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A Slap in the Face 

When Will Smith received his slap on the wrist for slapping Chris Rock at the Academy Awards a couple weeks ago, I was reminded of my growing disenchantment with the Academy that was exemplified at last year’s show. See, this paradoxical thing happened. In 2021 they held the ceremony at Union Station, which caused inconveniences for thousands, including but not limited to: removing accessibility from disabled commuters, stopping the free Covid testing site, and displacing homeless people.  

Ironically, it was to celebrate Nomadland, a film that honors the human experience of homelessness on wheels.

“Can you get these tents out of here? We have to put down the red carpet there,” is part of the  conversation I imagine must have taken place. It is estimated that thousands of homeless people depend on Union Station for shelter. 

Just like this year’s slap felt personal to me, because I’m a comedienne, last year’s slap felt personal because I saw it up close. I’m not homeless, and thankfully never have been, despite years of weak paychecks and costs of living increases. But that Oscars weekend last year, I got a teeny glimpse into what it could feel like if I was.

I had decided to escape LA for Spring Break and celebrate my scholastic progress with a brief camping trip. I used to joke that camping is practice for homelessness in LA. At the time, I didn’t have a car, so I smartly took advantage of my bicycle and the Amtrak Train. How easy and convenient it was! However, I hadn’t expected that when I boarded the Expo Line five minutes from my apartment, people would assume I was actually homeless. Sure I had a scrappy dog, an overloaded bicycle, and a myriad of bungee cords strapping in a backpack, a tarp, and a sleeping bag, but it didn’t occur to me that I would inadvertently start my voyage as an incognito bum.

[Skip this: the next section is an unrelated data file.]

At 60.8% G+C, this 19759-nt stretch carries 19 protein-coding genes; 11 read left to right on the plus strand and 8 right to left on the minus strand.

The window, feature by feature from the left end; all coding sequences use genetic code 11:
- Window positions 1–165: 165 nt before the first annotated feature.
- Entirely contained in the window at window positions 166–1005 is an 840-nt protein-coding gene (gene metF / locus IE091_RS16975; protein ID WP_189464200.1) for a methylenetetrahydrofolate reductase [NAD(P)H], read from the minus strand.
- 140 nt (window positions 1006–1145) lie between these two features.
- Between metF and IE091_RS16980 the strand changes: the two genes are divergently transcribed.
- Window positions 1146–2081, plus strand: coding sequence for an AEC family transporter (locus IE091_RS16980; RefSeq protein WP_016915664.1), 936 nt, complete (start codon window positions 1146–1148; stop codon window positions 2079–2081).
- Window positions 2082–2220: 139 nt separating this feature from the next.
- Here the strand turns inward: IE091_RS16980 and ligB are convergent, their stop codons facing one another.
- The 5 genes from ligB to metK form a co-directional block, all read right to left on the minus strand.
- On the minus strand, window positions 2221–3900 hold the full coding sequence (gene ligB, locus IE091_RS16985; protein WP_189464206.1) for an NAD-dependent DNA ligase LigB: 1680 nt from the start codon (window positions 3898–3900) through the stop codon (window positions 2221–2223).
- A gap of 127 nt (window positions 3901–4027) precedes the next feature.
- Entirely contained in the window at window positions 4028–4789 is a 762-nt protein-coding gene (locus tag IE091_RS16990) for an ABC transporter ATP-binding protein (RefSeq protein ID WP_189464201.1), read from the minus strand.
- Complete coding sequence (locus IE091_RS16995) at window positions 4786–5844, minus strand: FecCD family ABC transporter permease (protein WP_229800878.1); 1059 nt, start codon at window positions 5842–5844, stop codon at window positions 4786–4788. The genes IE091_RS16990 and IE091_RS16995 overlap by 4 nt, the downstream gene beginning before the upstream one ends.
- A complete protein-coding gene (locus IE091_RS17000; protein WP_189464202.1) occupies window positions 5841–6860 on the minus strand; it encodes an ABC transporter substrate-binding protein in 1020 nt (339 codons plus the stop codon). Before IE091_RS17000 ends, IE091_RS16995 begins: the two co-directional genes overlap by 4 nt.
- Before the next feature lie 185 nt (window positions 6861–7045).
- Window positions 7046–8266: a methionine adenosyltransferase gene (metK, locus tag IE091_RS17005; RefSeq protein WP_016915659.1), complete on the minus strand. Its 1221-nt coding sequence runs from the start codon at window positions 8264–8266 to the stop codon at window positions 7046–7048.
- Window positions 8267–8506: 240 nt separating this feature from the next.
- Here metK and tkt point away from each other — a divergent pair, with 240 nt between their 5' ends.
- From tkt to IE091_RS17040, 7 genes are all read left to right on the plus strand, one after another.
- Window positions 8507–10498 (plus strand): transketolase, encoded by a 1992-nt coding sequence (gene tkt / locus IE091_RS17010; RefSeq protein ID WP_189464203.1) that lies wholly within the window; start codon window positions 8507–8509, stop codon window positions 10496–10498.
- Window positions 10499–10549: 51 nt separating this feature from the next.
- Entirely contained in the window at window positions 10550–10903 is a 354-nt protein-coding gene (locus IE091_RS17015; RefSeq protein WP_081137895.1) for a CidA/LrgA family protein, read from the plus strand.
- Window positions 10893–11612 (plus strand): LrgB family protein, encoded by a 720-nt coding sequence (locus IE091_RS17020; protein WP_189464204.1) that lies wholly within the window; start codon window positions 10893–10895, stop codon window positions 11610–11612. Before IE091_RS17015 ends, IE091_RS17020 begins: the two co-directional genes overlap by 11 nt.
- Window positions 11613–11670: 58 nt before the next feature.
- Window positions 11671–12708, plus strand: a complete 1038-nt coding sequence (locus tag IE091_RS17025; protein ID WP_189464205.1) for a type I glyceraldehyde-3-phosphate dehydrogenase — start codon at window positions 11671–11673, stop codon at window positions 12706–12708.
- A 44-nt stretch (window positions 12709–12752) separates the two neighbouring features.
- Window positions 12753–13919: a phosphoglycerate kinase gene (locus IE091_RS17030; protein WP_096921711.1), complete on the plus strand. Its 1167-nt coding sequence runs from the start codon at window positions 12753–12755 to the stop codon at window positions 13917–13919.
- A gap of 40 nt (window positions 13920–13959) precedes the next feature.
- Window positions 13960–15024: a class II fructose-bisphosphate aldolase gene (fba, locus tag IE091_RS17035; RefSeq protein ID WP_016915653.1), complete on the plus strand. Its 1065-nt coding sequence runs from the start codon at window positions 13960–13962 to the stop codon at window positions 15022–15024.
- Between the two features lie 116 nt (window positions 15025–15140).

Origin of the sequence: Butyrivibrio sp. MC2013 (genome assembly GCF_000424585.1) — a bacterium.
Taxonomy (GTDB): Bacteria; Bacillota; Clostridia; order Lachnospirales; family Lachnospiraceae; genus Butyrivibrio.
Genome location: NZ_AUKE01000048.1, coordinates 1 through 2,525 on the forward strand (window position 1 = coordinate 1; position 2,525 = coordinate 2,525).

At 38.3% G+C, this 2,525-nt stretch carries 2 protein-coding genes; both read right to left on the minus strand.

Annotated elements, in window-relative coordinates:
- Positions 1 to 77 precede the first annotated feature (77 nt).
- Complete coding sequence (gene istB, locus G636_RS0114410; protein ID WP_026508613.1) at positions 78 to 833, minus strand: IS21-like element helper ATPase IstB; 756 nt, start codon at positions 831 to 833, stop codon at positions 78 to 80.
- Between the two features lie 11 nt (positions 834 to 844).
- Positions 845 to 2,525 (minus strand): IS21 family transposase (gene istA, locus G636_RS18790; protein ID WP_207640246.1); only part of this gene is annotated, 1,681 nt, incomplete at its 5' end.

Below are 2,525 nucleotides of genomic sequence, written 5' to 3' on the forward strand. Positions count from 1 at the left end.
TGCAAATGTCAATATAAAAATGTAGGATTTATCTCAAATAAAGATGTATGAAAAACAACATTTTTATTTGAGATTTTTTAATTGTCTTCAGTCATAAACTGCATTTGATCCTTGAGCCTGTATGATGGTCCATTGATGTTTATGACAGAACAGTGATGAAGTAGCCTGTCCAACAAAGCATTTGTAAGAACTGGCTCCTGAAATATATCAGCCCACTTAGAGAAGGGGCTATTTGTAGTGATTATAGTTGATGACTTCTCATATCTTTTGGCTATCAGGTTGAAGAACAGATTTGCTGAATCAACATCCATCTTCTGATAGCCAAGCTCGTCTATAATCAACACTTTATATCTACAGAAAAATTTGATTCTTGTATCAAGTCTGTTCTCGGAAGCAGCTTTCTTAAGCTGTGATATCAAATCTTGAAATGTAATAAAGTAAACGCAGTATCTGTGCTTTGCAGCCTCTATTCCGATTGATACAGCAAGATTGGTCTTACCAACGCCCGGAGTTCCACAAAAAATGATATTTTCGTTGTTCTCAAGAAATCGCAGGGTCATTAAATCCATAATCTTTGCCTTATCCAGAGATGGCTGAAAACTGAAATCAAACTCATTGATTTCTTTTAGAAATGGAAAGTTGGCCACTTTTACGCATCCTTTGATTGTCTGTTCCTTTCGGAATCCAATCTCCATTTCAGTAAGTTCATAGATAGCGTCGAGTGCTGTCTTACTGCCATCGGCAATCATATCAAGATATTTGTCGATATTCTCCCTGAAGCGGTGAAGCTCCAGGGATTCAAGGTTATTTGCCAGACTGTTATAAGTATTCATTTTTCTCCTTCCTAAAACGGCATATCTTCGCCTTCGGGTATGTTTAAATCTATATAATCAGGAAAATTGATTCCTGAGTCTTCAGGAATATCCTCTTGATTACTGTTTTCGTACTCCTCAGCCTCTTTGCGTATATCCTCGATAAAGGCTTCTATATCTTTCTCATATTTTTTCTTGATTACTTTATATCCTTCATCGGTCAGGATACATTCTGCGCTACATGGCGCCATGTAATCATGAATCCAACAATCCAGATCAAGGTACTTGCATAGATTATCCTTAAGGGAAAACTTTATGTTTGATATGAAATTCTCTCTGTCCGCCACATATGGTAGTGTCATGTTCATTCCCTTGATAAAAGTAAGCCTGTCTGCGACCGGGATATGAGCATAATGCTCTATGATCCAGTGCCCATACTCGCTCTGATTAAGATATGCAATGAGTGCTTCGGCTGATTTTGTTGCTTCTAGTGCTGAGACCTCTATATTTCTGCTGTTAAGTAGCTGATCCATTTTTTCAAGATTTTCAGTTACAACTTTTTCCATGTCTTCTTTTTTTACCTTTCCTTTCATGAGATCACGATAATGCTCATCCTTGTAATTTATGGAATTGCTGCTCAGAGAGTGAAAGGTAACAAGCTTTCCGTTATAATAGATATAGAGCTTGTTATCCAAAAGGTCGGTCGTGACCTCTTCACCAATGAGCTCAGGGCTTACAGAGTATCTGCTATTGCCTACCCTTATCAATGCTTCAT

In time I noticed one of two things would typically happen: people would dodge me, avoiding eye contact, crossing to the other end of the track, or they would see through me, pretend I wasn’t there, refusing to acknowledge the hilarious struggle I had with a heavy load and wide radius. I caught my reflection in the train window and was reminded my face was covered by cheap sunglasses and a cloth mask. It was impossible to know who was under there. Since I’d experienced years of unwanted flirting from other train commuters, I rather enjoyed playing into the character that people assigned me, and embraced this unplanned undercover operation. Sometimes they’d look at me with pity; or, they’d look at Rufus, with greater compassion, since he couldn’t help that he ended up with such a failure of a person.

When I rolled up to my campground on “the World’s Safest Beach,” the ranger did not give me the friendliest greeting. He warned, “You know you can’t stay here for more than five days. And that’s for the entire year!” I shrugged. “Yeah, I only made a reservation for two days… because I have to get back home.”

He went on to tell me about the first-come-first-served corner of the park, where I guess a lot of transient folks awaited their future. I reiterated I had a space reserved, and proceeded to my site, noting that most of the other plots were filled with fancy RVs and retired couples in their 70s. A few gave me confused glances as I waved past them. Eventually one woman asked: “Are you here all by yourself? Gee that’s brave.” I just diverted the conversation to Rufus, “I’m here with this lil’ buddy.” And Rufus did what he does so well, steal the focus, inspire smiles, and give me an excuse to keep moving.